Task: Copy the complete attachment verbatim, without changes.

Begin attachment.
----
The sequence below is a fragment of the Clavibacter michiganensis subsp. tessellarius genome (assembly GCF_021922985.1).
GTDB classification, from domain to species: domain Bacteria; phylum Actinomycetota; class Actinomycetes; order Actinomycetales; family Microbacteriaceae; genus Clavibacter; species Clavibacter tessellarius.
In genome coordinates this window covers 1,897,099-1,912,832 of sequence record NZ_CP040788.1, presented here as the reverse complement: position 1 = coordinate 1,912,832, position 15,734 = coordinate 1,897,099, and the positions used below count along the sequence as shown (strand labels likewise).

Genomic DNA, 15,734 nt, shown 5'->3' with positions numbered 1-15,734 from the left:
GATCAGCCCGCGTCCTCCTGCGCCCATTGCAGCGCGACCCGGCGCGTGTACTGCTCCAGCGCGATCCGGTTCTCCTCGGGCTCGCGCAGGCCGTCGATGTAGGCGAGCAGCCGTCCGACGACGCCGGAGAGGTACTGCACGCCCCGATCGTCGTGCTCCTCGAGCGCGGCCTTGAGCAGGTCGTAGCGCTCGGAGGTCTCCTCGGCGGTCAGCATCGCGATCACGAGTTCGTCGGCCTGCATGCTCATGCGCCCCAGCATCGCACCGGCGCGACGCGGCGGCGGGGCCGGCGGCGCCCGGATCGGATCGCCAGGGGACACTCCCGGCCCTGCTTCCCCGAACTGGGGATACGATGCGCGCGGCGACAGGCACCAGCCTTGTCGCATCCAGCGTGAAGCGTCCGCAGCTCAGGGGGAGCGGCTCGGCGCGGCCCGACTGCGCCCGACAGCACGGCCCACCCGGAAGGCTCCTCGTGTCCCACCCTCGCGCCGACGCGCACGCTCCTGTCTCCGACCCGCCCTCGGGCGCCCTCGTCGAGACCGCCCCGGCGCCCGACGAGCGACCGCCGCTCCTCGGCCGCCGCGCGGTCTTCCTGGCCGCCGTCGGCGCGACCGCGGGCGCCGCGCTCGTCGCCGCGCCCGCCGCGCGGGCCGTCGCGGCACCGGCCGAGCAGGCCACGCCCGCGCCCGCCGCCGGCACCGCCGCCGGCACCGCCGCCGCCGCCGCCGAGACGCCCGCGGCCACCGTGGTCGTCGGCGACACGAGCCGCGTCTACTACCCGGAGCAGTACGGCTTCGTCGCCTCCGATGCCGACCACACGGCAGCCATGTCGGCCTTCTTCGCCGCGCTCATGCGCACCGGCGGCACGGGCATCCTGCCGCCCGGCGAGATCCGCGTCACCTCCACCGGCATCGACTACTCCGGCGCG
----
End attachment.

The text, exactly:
The sequence below is a fragment of the Clavibacter michiganensis subsp. tessellarius genome (assembly GCF_021922985.1).
GTDB classification, from domain to species: domain Bacteria; phylum Actinomycetota; class Actinomycetes; order Actinomycetales; family Microbacteriaceae; genus Clavibacter; species Clavibacter tessellarius.
In genome coordinates this window covers 1,897,099-1,912,832 of sequence record NZ_CP040788.1, presented here as the reverse complement: position 1 = coordinate 1,912,832, position 15,734 = coordinate 1,897,099, and the positions used below count along the sequence as shown (strand labels likewise).

Genomic DNA, 15,734 nt, shown 5'->3' with positions numbered 1-15,734 from the left:
GATCAGCCCGCGTCCTCCTGCGCCCATTGCAGCGCGACCCGGCGCGTGTACTGCTCCAGCGCGATCCGGTTCTCCTCGGGCTCGCGCAGGCCGTCGATGTAGGCGAGCAGCCGTCCGACGACGCCGGAGAGGTACTGCACGCCCCGATCGTCGTGCTCCTCGAGCGCGGCCTTGAGCAGGTCGTAGCGCTCGGAGGTCTCCTCGGCGGTCAGCATCGCGATCACGAGTTCGTCGGCCTGCATGCTCATGCGCCCCAGCATCGCACCGGCGCGACGCGGCGGCGGGGCCGGCGGCGCCCGGATCGGATCGCCAGGGGACACTCCCGGCCCTGCTTCCCCGAACTGGGGATACGATGCGCGCGGCGACAGGCACCAGCCTTGTCGCATCCAGCGTGAAGCGTCCGCAGCTCAGGGGGAGCGGCTCGGCGCGGCCCGACTGCGCCCGACAGCACGGCCCACCCGGAAGGCTCCTCGTGTCCCACCCTCGCGCCGACGCGCACGCTCCTGTCTCCGACCCGCCCTCGGGCGCCCTCGTCGAGACCGCCCCGGCGCCCGACGAGCGACCGCCGCTCCTCGGCCGCCGCGCGGTCTTCCTGGCCGCCGTCGGCGCGACCGCGGGCGCCGCGCTCGTCGCCGCGCCCGCCGCGCGGGCCGTCGCGGCACCGGCCGAGCAGGCCACGCCCGCGCCCGCCGCCGGCACCGCCGCCGGCACCGCCGCCGCCGCCGCCGAGACGCCCGCGGCCACCGTGGTCGTCGGCGACACGAGCCGCGTCTACTACCCGGAGCAGTACGGCTTCGTCGCCTCCGATGCCGACCACACGGCAGCCATGTCGGCCTTCTTCGCCGCGCTCATGCGCACCGGCGGCACGGGCATCCTGCCGCCCGGCGAGATCCGCGTCACCTCCACCGGCATCGACTACTCCGGCGCG